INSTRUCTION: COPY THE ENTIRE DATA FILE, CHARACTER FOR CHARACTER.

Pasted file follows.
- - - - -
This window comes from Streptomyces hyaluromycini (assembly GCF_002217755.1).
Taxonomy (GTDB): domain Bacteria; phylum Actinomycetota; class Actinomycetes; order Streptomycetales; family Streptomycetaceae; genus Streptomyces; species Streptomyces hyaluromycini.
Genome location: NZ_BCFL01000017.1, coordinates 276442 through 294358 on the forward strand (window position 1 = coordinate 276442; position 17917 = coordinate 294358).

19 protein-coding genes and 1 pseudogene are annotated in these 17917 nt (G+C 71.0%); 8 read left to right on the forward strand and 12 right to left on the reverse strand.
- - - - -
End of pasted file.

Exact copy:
This window comes from Streptomyces hyaluromycini (assembly GCF_002217755.1).
Taxonomy (GTDB): domain Bacteria; phylum Actinomycetota; class Actinomycetes; order Streptomycetales; family Streptomycetaceae; genus Streptomyces; species Streptomyces hyaluromycini.
Genome location: NZ_BCFL01000017.1, coordinates 276442 through 294358 on the forward strand (window position 1 = coordinate 276442; position 17917 = coordinate 294358).

19 protein-coding genes and 1 pseudogene are annotated in these 17917 nt (G+C 71.0%); 8 read left to right on the forward strand and 12 right to left on the reverse strand.